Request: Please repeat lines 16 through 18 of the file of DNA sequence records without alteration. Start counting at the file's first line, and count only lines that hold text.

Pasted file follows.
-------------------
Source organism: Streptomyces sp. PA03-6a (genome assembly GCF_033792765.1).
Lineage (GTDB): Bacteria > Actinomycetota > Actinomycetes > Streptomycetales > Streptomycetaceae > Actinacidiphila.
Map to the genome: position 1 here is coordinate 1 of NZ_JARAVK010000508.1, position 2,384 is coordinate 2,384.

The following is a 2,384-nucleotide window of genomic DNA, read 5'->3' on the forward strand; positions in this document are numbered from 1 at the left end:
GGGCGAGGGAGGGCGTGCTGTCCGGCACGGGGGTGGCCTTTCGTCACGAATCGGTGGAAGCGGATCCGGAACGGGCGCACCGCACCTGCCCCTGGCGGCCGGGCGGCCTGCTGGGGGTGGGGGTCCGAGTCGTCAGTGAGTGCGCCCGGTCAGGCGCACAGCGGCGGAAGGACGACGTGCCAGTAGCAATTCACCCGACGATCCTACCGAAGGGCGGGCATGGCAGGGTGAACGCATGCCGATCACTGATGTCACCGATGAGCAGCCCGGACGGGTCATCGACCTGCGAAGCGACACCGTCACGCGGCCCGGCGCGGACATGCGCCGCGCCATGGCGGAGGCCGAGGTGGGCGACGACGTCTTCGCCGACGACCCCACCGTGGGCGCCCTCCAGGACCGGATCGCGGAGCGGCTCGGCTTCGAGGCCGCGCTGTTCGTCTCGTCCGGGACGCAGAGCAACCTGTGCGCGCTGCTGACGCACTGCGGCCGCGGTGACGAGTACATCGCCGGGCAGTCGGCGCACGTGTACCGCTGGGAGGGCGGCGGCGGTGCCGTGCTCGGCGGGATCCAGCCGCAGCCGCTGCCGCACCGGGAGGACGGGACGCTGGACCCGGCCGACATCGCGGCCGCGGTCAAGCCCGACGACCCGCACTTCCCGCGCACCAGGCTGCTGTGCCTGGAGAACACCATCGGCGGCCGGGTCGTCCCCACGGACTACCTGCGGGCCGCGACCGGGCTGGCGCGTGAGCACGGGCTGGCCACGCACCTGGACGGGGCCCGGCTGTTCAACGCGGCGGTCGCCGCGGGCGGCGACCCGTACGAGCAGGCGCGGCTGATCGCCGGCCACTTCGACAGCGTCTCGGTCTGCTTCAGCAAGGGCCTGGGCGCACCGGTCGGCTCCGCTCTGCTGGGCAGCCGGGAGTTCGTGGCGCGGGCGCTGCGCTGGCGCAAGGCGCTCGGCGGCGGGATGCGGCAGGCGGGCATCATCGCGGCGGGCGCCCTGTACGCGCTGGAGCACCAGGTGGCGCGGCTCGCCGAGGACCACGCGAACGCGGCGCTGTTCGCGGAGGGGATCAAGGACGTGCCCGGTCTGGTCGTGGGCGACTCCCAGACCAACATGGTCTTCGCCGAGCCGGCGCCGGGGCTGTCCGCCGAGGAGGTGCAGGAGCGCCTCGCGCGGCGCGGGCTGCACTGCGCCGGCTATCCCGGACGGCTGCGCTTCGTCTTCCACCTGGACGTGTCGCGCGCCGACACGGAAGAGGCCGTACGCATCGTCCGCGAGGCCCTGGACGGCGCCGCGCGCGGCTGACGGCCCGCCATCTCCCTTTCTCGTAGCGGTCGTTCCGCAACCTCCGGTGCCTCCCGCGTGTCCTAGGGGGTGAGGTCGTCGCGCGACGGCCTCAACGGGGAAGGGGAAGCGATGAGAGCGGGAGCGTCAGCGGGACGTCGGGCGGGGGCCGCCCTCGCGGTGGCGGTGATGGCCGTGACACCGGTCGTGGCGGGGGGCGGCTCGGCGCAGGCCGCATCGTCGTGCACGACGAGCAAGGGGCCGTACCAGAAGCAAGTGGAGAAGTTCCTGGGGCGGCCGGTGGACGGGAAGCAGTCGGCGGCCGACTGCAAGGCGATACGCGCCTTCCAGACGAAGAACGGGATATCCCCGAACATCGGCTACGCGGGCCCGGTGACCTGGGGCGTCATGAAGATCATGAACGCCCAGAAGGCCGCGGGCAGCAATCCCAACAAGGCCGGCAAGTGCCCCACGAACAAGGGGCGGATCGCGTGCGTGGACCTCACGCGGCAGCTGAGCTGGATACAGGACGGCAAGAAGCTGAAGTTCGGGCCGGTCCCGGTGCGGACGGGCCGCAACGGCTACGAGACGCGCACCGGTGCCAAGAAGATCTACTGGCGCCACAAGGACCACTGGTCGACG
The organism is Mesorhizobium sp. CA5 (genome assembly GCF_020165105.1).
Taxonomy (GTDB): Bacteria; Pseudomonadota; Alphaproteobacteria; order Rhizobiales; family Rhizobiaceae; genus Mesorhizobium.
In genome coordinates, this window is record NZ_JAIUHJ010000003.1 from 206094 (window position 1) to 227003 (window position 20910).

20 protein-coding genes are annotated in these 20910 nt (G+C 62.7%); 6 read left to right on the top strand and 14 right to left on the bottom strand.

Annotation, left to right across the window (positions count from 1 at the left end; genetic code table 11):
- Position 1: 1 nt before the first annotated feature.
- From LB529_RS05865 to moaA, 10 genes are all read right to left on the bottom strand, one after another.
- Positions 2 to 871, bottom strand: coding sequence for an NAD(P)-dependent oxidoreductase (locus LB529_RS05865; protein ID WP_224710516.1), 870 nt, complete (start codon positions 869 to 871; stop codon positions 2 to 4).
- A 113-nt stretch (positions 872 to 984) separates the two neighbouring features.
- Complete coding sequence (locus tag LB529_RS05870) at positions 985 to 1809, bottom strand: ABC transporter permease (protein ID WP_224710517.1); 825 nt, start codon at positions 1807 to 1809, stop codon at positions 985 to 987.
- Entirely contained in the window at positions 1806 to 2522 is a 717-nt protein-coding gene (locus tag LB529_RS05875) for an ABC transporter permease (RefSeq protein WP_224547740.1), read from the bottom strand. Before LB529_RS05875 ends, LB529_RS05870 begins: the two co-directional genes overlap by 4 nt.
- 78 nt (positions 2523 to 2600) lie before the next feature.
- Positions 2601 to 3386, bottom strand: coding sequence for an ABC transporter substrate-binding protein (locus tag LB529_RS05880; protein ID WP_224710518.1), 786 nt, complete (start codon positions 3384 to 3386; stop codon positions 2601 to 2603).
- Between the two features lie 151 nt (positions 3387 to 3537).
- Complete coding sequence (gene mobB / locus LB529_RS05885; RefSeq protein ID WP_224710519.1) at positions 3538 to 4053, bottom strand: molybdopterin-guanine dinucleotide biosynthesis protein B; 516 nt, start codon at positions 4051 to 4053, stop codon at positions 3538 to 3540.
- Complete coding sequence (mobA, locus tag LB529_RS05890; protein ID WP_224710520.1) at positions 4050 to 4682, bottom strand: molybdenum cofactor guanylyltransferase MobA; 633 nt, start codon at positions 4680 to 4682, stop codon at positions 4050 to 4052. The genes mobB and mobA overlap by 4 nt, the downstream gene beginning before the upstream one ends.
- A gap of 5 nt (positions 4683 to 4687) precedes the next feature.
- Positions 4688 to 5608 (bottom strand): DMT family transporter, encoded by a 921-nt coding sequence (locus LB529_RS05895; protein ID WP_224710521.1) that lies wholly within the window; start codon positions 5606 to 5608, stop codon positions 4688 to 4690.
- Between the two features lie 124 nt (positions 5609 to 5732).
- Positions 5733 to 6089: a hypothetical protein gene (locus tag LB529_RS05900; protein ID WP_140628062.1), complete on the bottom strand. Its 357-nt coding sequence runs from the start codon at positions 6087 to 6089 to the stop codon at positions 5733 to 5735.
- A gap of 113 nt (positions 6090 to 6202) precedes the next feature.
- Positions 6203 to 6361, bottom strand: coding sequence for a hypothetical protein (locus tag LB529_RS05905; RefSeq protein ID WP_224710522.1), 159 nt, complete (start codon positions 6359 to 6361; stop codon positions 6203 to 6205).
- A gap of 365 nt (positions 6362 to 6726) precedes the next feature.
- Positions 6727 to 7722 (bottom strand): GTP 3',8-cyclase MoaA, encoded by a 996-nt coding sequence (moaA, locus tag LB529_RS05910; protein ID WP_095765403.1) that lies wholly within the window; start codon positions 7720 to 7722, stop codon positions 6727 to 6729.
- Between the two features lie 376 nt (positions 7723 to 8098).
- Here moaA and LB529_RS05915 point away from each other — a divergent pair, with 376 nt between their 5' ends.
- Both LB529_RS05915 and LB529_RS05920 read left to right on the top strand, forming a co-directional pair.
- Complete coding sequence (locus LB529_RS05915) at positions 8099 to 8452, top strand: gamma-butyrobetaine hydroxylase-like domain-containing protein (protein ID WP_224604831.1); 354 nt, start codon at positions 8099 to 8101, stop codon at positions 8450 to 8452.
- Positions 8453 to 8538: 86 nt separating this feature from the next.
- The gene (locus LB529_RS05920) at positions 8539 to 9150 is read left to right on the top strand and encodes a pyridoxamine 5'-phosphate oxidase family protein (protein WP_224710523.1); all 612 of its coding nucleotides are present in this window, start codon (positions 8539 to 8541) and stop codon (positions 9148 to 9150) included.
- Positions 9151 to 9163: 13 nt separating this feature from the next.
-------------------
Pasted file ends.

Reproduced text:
- Entirely contained in the window at positions 1806 to 2522 is a 717-nt protein-coding gene (locus tag LB529_RS05875) for an ABC transporter permease (RefSeq protein WP_224547740.1), read from the bottom strand. Before LB529_RS05875 ends, LB529_RS05870 begins: the two co-directional genes overlap by 4 nt.
- 78 nt (positions 2523 to 2600) lie before the next feature.
- Positions 2601 to 3386, bottom strand: coding sequence for an ABC transporter substrate-binding protein (locus tag LB529_RS05880; protein ID WP_224710518.1), 786 nt, complete (start codon positions 3384 to 3386; stop codon positions 2601 to 2603).